Background: Receptive language impairment (RLI) is one of the most significant indicators of negative sequelae for children with speech and language disorders. Despite this, relatively little is known about the most effective treatments for these children in the primary school period. Aims: To explore the relationship between the reported practice of speech and language practitioners and the underlying rationales for the therapy that they provide.
Methods & Procedures: A phenomenological approach was adopted, drawing on the experiences of speech and language ractitioners. Practitioners completed a questionnaire relating to their practice for a single child with receptive language impairment within the 5–11 age range, providing details and rationales for three recent therapy activities. The responses of 56 participants were coded. All the children described experienced marked receptive language impairments, in the main associated with expressive language difficulties and/or social communication problems.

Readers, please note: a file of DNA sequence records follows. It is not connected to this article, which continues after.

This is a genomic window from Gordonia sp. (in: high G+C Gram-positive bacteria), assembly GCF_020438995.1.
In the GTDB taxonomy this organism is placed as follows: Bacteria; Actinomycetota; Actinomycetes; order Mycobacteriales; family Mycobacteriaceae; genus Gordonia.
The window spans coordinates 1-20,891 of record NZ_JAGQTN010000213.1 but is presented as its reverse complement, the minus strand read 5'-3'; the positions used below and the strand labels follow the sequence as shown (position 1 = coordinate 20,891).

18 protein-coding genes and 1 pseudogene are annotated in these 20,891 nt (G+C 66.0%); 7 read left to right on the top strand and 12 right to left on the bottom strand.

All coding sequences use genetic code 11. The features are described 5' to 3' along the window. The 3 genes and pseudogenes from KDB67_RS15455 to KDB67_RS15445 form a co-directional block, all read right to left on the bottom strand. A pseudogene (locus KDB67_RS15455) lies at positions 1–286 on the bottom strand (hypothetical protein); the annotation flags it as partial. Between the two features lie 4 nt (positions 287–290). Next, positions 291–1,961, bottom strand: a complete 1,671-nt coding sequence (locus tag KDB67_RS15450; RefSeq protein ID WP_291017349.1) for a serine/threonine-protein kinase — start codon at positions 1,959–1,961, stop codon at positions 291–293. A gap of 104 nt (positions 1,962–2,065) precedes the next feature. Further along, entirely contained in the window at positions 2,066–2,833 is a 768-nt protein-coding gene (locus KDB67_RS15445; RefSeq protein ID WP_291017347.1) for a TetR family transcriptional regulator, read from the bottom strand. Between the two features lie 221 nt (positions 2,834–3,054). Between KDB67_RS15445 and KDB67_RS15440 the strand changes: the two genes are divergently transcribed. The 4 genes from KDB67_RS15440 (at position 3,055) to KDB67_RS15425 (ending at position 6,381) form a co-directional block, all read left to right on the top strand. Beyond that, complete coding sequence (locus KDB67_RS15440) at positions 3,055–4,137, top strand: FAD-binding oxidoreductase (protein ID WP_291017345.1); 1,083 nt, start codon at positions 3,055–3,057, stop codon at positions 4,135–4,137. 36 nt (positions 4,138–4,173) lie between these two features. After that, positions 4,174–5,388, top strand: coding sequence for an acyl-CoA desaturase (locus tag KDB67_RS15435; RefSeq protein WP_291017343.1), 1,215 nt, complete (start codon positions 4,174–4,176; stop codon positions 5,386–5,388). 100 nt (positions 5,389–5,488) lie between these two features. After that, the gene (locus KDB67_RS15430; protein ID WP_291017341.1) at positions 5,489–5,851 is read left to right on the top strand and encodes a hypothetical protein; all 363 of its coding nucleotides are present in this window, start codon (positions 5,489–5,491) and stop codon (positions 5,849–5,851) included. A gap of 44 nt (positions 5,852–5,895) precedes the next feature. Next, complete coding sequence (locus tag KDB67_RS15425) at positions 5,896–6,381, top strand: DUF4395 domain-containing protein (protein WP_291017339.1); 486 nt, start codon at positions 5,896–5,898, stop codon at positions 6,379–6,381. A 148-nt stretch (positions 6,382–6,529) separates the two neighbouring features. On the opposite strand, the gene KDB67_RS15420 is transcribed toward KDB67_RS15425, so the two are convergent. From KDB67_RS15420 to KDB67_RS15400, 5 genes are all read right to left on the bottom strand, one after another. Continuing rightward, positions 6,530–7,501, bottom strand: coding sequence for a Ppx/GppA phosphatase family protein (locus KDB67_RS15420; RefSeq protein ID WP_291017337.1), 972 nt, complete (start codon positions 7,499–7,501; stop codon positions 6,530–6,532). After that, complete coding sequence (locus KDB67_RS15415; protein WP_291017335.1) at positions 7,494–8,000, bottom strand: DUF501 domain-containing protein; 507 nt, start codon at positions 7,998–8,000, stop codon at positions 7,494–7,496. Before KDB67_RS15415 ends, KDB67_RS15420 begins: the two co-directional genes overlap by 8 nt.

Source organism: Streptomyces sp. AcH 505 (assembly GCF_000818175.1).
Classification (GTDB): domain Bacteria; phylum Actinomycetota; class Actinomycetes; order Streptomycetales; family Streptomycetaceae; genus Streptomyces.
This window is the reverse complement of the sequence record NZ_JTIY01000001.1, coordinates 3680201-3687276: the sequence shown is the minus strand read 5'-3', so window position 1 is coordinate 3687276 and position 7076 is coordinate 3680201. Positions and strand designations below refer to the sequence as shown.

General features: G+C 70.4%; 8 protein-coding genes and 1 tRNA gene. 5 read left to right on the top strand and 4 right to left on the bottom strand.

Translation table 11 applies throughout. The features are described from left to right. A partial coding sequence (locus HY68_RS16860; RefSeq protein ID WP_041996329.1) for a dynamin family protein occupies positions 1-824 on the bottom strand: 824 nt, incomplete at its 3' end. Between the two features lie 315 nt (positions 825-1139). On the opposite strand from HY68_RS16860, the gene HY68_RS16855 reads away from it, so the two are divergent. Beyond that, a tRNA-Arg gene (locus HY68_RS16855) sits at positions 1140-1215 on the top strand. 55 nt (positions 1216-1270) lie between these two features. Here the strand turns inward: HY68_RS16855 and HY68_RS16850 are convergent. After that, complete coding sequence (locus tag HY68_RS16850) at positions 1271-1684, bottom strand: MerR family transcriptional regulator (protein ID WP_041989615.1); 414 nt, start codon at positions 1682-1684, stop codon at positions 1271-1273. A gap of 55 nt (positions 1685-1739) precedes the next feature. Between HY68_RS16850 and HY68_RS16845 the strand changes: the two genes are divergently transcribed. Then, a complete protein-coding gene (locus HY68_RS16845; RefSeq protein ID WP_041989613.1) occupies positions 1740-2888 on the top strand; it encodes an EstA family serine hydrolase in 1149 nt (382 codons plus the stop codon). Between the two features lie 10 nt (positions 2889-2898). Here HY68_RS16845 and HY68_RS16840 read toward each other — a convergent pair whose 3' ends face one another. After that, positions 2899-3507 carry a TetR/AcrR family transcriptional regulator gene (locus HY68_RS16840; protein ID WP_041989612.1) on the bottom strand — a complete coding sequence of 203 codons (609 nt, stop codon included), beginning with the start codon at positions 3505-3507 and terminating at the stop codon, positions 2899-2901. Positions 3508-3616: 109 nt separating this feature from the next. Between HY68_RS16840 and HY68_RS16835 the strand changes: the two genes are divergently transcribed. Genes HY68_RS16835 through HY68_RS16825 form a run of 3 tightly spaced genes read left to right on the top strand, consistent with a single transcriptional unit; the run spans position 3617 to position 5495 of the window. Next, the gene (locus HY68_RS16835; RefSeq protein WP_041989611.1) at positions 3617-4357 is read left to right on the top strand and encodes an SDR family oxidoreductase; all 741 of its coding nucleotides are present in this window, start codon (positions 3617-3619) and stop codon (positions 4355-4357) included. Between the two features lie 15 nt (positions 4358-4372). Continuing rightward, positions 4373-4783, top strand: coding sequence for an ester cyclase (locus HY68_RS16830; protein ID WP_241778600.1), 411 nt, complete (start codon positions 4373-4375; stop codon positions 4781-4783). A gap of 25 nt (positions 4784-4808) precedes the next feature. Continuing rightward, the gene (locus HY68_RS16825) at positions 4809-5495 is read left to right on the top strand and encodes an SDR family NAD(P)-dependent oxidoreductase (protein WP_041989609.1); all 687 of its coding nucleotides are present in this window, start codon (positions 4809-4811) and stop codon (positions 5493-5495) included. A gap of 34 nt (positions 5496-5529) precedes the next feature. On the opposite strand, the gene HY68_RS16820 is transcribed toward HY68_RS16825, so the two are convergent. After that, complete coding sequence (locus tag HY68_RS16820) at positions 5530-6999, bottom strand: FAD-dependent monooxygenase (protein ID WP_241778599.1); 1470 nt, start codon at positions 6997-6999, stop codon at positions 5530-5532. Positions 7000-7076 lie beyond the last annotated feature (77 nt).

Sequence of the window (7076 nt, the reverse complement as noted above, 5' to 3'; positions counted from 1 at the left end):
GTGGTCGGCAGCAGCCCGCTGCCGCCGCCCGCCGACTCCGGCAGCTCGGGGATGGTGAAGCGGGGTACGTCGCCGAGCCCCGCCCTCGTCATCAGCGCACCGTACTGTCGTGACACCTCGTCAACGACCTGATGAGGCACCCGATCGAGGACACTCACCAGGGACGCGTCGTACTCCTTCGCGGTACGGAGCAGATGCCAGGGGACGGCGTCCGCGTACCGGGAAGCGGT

Outcome & Results: The relative homogeneity of the presenting symptoms in terms of test performance was not reflected in the highly differentiated descriptions of intervention. One of the key determinants of how therapists described their practice was the child’s age. As the child develops the therapists appeared to shift from a ‘skills acquisition’ orientation to a ‘meta-cognitive’ orientation, that is they move away from teaching specific linguistic behaviours towards teaching children strategies for thinking and using their language. A third of rationales refer to explicit theories but only half of these refer to the work of specific authors. Many of these were theories of practice rather than theories of deficit, and of those that do cite specific theories, no less than 29 different authors were cited many of whom might best be described as translators of existing theories rather than generators of novel theories.
Conclusions: While theories of the deficit dominate the literature they appear to play a relatively small part in the eclectic practice of speech and language therapists. Theories of therapy may develop relatively independent of theories of deficit. While this may not present a problem for the practitioner, whose principal focus is remediation, it may present a problem for the researcher developing intervention efficacy studies, where the theory of the deficit will need to be well-defined in order to describe both the subgroup of children under investigation and the parameters of the deficit to be targeted in intervention.